Cheng Li

a director of the John L. Thornton China Center, The Brookings Institution

Cheng Li is director of the John L. Thornton China Center and a senior fellow in the Foreign Policy program at Brookings.

Articles by Cheng Li

China plays increasing role in global governance
I was very skeptical about last September's US-China "agreement" in which China pledged that it would not "conduct or knowingly support cyber-enabled theft of intellectual property, including trade secrets or other confidential business information, with the intent of providing com ...
Xi's U.S. visit clear sign of China's commitment to cooperation
President Xi has a good chance to make a convincing case that the U.S. and China need each other," Li Cheng, director of the John L. Thornton China Center at the U.S. think tank Brookings Institution, told Xinhua in an interview. "There is no other choice, except to move forward for coo ...
Understanding Xi’s contradictions
Analysts of the Chinese leadership are mistaken to characterize President Xi Jinping in a simplistic, stagnant, and one-dimensional way. Prior to Xi’s ascent to the top leadership in the fall of 2012, many overseas China analysts described this new party boss as “a weak leader,” “a co ...
Sino-U.S. ties need a strategic rethinking
From China's perspective, its strategic rethinking should follow the idea developed by the late Chinese leader Deng Xiaoping in the 1970-80s. Deng believed that peace and development are the two major themes of the contemporary world. Should Beijing continue to adhere to this strategic judgment g ...
The big picture: Debating China’s rebalancing
Few words are more frequently mentioned in the context of China’s economic reform agenda than “rebalancing”. What will a rebalanced Chinese economy look like? Has the Chinese leadership come to grips with sources of resistance to change? What is the likely balance and sequencing of local go ...
Promoting "young guards": The recent high turnover in the PLA leadership
The continuing consolidation of power has been the most noticeable trend under the leadership of President Xi Jinping since the 18th National Congress of the Chinese Communist Party in November 2012. Undoubtedly, a key component in this strengthening of both Xi’s personal power and his new admi ...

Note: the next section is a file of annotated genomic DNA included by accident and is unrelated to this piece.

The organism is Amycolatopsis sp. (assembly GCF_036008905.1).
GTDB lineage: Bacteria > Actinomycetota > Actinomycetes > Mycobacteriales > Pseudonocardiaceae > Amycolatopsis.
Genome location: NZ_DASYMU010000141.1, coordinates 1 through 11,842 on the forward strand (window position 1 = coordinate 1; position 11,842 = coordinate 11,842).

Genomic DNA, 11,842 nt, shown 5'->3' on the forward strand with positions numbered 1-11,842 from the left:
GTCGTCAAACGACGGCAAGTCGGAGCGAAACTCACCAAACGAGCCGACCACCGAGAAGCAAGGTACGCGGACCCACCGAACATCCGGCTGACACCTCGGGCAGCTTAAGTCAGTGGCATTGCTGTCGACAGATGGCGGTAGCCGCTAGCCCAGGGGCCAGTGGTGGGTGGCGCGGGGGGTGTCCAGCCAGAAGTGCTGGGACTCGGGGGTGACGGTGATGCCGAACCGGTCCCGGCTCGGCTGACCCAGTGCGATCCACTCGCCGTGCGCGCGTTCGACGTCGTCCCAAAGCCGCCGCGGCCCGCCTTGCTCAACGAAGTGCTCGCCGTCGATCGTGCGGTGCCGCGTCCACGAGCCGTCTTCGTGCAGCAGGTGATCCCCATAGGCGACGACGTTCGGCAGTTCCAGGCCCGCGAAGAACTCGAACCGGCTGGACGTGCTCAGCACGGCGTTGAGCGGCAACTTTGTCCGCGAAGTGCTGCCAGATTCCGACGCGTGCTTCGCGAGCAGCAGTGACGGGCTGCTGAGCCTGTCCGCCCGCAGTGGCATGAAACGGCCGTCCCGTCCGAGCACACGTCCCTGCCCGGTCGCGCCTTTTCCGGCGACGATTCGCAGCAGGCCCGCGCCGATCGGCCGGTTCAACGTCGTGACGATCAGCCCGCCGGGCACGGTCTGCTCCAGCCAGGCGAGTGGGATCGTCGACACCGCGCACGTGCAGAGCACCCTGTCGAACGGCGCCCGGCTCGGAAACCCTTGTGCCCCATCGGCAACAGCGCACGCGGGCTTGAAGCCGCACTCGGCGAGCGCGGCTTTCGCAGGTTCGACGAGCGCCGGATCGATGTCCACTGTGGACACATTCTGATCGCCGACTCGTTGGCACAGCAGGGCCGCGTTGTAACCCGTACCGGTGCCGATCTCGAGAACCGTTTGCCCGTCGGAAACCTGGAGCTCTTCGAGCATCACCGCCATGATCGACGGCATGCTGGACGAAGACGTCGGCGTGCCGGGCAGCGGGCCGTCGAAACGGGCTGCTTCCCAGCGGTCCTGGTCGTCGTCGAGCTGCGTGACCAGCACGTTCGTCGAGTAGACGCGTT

What’s at stake at the U.S.-China Strategic and Economic Dialogue?
The seventh meeting of the U.S.-China Strategic and Economic Dialogue—or S&ED—takes place June 23 to 24 in Washington, D.C., with Secretary of State John Kerry and Treasury Secretary Jacob Lew representing the United States, and Vice Premier Wang Yang and State Councilor Yang Jiechi repre ...
China’s Domestic Dynamics: Implications for India and the United States
After several years of drift and decline, relations between China and the United States ended 2014 in a modestly improved condition. The presidential summit in Beijing in November not only produced several important and tangible accomplishments, but more importantly it stabilized the relationship ...
A New Type of Major Power Relationship?
Nixon's visit to China and the U.S.-China rapprochement was historically important in the context of the Cold War. It marginalized the Soviet Union, dramatically changed the global political and strategic landscape, and one could argue that it was not Ronald Reagan that ended the Cold War but rat ...
U.S.-China Ties Remain Strong Amid Rising Disputes
I have just returned from several days in Beijing, where I joined seven other Brookings colleagues in a series of meetings with academics, entrepreneurs and senior government officials for conversations about the state of U.S.-China relations. Nearly all of our conversations addressed the sharp a ...
China, U.S.-China Relations and the Future World Order
The June 2013 Sunnylands meeting between Presidents Xi Jinping and Barack Obama demonstrated the increasing importance that both leaders attach to a close and constructive relationship between the United States and China. Both leaders increasingly view the bilateral relationship in regional and g ...
A New Cold War? The Future of U.S.-China Relations
The idea of the Cold War is a conception. It depends on how you look at that, how much you believe that. Certainly the Cold War was real during the 1960s, 70s, etc. But now it's very problematic because by definition the Cold War is confrontation of two blocks on ideological and military fronts. ...